Fishing for Films: Clarence Elder and the Porridge Factory Part One

Our Home Front Project continues to progress with an increasing number of biographies of students who stayed behind at the School during World War One. In this blog post, volunteer Miranda Stewart tells the tale of unconventional Scottish filmmaker Clarence Elder.

Nowadays Elstree Studios in London is home to television shows such as Big Brother and Strictly Come Dancing, and has played host to an impressive back-list of films including Indiana Jones, The Shining, and Star Wars, along with the David Bowie cult classic Labyrinth. But for every big-name blockbuster, there have been countless smaller productions, many of which might be fished out from second-hand video and DVD collections, or obscure corners of YouTube, by anyone with the inclination and a taste for following a trail. Among the many possibilities, one trail begins in The Glasgow School of Art Archives – where a list of students enrolled at the School during WWI includes the name Clarence Elder.

Still from Clarence Elder's most well known film "The Silver Darlings". Image courtesy of The Movie Scene.
Still from Clarence Elder’s most well known film “The Silver Darlings”. Image courtesy of The Movie Scene.

Born in 1892 in Glasgow, Elder was an evening student in Drawing and Painting, attending the School on and off from 1908 to 1919. After graduating, he exhibited oil paintings at The Royal Scottish Academy and The Glasgow Institute of Fine Arts in the 1920s, with titles including ‘Rust’ and the intriguing ‘Many-Tongued Commerce’.

Meanwhile, down in London, Elstree Studios was in its teething stages. Officially established in 1926, under the name British National Pictures Ltd., by 1927 the relationship between the two founders had already fallen into dispute. A Glasgow-born solicitor by the name of John Maxwell was called in to reconcile the pair – but as a small-time cinema owner himself he had his own ambitions, and ended up in charge of the lot.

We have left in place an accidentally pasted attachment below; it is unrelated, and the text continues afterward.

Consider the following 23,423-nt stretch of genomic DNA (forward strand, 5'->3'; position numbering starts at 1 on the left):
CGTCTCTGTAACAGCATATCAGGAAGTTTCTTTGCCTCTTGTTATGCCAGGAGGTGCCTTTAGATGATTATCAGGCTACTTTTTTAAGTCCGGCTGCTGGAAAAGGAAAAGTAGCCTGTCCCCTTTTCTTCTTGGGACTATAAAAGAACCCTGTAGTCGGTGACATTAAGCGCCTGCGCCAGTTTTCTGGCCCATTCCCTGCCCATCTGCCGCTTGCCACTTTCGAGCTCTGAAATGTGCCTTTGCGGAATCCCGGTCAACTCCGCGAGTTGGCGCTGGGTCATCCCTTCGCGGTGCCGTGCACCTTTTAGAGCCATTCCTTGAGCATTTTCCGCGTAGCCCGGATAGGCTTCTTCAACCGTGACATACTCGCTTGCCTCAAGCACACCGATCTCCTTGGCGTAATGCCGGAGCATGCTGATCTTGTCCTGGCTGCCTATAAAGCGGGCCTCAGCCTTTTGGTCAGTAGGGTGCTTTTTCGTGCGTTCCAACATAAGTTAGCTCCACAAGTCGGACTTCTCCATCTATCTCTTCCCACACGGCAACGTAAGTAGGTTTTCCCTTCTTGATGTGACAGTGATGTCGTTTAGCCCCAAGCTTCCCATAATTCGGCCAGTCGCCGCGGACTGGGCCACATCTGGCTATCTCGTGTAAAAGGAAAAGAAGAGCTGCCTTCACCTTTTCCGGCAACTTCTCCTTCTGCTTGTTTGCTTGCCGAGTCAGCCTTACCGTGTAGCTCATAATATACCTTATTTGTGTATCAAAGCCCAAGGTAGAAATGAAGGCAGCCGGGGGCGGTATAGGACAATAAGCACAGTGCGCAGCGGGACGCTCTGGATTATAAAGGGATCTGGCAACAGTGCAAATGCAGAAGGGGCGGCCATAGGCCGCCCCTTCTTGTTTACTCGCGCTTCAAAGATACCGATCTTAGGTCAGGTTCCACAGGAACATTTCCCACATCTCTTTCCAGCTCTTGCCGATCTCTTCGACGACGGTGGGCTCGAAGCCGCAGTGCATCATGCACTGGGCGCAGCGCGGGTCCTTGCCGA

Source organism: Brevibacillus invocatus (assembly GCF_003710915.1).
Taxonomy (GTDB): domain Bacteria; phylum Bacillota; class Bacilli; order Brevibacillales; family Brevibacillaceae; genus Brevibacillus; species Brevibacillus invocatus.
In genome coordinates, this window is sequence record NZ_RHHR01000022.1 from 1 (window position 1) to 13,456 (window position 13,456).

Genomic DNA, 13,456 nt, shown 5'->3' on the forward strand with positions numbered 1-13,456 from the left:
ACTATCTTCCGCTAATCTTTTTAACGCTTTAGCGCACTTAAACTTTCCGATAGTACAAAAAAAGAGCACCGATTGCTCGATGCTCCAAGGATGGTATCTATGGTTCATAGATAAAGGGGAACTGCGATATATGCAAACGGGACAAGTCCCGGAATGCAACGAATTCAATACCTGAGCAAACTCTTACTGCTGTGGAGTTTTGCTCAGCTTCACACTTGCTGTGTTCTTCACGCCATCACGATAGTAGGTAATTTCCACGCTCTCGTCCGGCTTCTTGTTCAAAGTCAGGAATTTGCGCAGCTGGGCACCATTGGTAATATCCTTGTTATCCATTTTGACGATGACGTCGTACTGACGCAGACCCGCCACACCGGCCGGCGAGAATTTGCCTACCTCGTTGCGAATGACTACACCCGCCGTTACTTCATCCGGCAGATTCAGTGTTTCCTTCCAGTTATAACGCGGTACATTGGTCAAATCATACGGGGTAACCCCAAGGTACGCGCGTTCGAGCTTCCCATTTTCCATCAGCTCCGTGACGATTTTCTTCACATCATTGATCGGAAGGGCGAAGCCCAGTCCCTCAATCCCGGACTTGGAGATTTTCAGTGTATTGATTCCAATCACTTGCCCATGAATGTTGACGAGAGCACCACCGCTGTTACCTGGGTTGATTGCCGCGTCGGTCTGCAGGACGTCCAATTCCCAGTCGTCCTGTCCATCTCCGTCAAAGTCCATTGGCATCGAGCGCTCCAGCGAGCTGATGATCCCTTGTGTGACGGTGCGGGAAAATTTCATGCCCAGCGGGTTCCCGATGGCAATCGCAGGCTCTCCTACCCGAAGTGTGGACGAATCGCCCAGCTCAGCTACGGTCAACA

As its newly appointed director, Maxwell refitted the studios with an aspiring new name: British International Pictures (BIP), with a view to turning the gaze of British cinema outward – and placing the American market in its sights. In 1929 Maxwell brought in an up-and-coming director called Alfred Hitchcock, who created the studio’s first hit (and first British ‘talkie’), Blackmail. BIP, it was announced, would produce films ‘at the level of the world’s best quality’.

British International Pictures around 1940. Image courtesy of The Studio Tour.
British International Pictures around 1940. Image courtesy of The Studio Tour.

Quantity, however, became BIP’s distinguishing factor by the 1930s, prompting a new nickname within the industry: “the porridge factory”. Some say the name didn’t just refer to the churning out of numerous releases and ‘quota pictures’ (films made primarily to satisfy quota regulations), but also to Maxwell’s Scottish origins. Maxwell was a divisive character, described by Syd Chaplin (half-brother of Charlie and fellow actor) as a man who ‘hated dictators and all dictatorships, except his own’. To Chaplin Maxwell was also a ‘miserly Scotsman’ and a ‘damned shrewd Scotsman’, prompting Lisa K Stein to suggest that Chaplin “considered Maxwell’s Scottish ancestry to be at the heart of his thrift – a thrift Sydney claimed was not above dishonesty and deceit in order to guarantee its success”. As will be seen with Clarence Elder, who would prove to be another provocative personality, both Elder and Maxwell were often defined by others in the London-centric film industry in terms of the perceived, and often stereotypical, ‘Scottishness’ of their personality traits.

It was during the porridge factory era that Elder left Glasgow to join Maxwell’s BIP as a set designer and supervising art director, where he also gained a notorious reputation among his fellow colleagues and in the wider industry. Cedric Dawe, a fellow British art director, was hired by Elder in 1931, and he describes the department he arrived into as being ‘in a terrible state’, where ‘everybody was working night and day, literally to try to get anything out on the screen and it was absolute chaos’. Prior to the ACTT Union (Association of Cinematographers, Television and Allied Technicians) being established in 1933, ‘there was a long queue outside the workman’s gate 24 hours a day’. In terms of Elder himself, Dawe describes him as ‘a big extrovert’ who was ‘looked upon as a big bully’, and ‘a very hard headed Scot’.

Read Part Two of Clarence Elder’s story soon!